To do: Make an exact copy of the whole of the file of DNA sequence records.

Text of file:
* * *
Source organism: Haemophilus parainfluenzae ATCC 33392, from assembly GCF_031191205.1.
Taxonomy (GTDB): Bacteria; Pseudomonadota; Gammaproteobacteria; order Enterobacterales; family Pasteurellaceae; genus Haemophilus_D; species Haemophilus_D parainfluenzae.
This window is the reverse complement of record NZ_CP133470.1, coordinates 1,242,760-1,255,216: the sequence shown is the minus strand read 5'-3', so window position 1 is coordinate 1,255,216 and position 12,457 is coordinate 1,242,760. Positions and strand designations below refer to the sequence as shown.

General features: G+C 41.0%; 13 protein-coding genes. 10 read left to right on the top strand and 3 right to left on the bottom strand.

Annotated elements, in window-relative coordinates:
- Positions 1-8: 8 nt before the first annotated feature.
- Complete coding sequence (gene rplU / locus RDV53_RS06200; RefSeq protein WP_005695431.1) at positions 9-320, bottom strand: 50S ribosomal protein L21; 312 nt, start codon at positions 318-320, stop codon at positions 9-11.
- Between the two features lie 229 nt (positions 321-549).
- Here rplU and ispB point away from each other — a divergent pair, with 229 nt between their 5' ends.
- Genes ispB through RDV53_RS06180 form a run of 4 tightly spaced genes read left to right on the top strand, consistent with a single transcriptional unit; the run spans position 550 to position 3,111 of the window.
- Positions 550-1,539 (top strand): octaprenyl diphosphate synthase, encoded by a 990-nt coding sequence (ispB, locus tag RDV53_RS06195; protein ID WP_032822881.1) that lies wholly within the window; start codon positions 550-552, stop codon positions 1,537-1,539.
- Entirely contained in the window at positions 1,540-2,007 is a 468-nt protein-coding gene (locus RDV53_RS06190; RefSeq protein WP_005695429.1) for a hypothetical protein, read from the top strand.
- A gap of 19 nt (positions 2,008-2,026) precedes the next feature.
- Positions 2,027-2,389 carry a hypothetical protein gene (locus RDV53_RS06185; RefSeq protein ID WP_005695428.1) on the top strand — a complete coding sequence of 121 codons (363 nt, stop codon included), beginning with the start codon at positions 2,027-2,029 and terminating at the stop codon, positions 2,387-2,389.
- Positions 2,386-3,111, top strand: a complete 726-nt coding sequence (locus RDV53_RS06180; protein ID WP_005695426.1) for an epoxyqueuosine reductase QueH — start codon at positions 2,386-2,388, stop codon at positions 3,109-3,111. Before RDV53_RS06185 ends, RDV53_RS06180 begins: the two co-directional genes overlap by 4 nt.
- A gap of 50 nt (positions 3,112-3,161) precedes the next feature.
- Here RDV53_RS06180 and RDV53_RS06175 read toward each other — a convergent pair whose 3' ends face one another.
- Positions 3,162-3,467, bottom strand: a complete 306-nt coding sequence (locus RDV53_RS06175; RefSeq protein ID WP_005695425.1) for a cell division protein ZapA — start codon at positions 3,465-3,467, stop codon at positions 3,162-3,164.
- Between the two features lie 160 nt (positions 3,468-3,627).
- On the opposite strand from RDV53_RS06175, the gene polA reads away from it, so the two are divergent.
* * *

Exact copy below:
Source organism: Haemophilus parainfluenzae ATCC 33392, from assembly GCF_031191205.1.
Taxonomy (GTDB): Bacteria; Pseudomonadota; Gammaproteobacteria; order Enterobacterales; family Pasteurellaceae; genus Haemophilus_D; species Haemophilus_D parainfluenzae.
This window is the reverse complement of record NZ_CP133470.1, coordinates 1,242,760-1,255,216: the sequence shown is the minus strand read 5'-3', so window position 1 is coordinate 1,255,216 and position 12,457 is coordinate 1,242,760. Positions and strand designations below refer to the sequence as shown.

General features: G+C 41.0%; 13 protein-coding genes. 10 read left to right on the top strand and 3 right to left on the bottom strand.

Annotated elements, in window-relative coordinates:
- Positions 1-8: 8 nt before the first annotated feature.
- Complete coding sequence (gene rplU / locus RDV53_RS06200; RefSeq protein WP_005695431.1) at positions 9-320, bottom strand: 50S ribosomal protein L21; 312 nt, start codon at positions 318-320, stop codon at positions 9-11.
- Between the two features lie 229 nt (positions 321-549).
- Here rplU and ispB point away from each other — a divergent pair, with 229 nt between their 5' ends.
- Genes ispB through RDV53_RS06180 form a run of 4 tightly spaced genes read left to right on the top strand, consistent with a single transcriptional unit; the run spans position 550 to position 3,111 of the window.
- Positions 550-1,539 (top strand): octaprenyl diphosphate synthase, encoded by a 990-nt coding sequence (ispB, locus tag RDV53_RS06195; protein ID WP_032822881.1) that lies wholly within the window; start codon positions 550-552, stop codon positions 1,537-1,539.
- Entirely contained in the window at positions 1,540-2,007 is a 468-nt protein-coding gene (locus RDV53_RS06190; RefSeq protein WP_005695429.1) for a hypothetical protein, read from the top strand.
- A gap of 19 nt (positions 2,008-2,026) precedes the next feature.
- Positions 2,027-2,389 carry a hypothetical protein gene (locus RDV53_RS06185; RefSeq protein ID WP_005695428.1) on the top strand — a complete coding sequence of 121 codons (363 nt, stop codon included), beginning with the start codon at positions 2,027-2,029 and terminating at the stop codon, positions 2,387-2,389.
- Positions 2,386-3,111, top strand: a complete 726-nt coding sequence (locus RDV53_RS06180; protein ID WP_005695426.1) for an epoxyqueuosine reductase QueH — start codon at positions 2,386-2,388, stop codon at positions 3,109-3,111. Before RDV53_RS06185 ends, RDV53_RS06180 begins: the two co-directional genes overlap by 4 nt.
- A gap of 50 nt (positions 3,112-3,161) precedes the next feature.
- Here RDV53_RS06180 and RDV53_RS06175 read toward each other — a convergent pair whose 3' ends face one another.
- Positions 3,162-3,467, bottom strand: a complete 306-nt coding sequence (locus RDV53_RS06175; RefSeq protein ID WP_005695425.1) for a cell division protein ZapA — start codon at positions 3,465-3,467, stop codon at positions 3,162-3,164.
- Between the two features lie 160 nt (positions 3,468-3,627).
- On the opposite strand from RDV53_RS06175, the gene polA reads away from it, so the two are divergent.